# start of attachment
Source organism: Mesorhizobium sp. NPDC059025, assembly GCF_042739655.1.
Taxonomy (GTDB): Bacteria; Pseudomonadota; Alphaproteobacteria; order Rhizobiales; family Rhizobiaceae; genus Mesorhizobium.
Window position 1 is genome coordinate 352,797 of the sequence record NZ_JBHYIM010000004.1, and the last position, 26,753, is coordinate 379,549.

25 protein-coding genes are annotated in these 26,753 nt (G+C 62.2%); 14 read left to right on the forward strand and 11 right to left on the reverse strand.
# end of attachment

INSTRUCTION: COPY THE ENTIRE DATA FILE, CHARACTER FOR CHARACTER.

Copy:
Source organism: Mesorhizobium sp. NPDC059025, assembly GCF_042739655.1.
Taxonomy (GTDB): Bacteria; Pseudomonadota; Alphaproteobacteria; order Rhizobiales; family Rhizobiaceae; genus Mesorhizobium.
Window position 1 is genome coordinate 352,797 of the sequence record NZ_JBHYIM010000004.1, and the last position, 26,753, is coordinate 379,549.

25 protein-coding genes are annotated in these 26,753 nt (G+C 62.2%); 14 read left to right on the forward strand and 11 right to left on the reverse strand.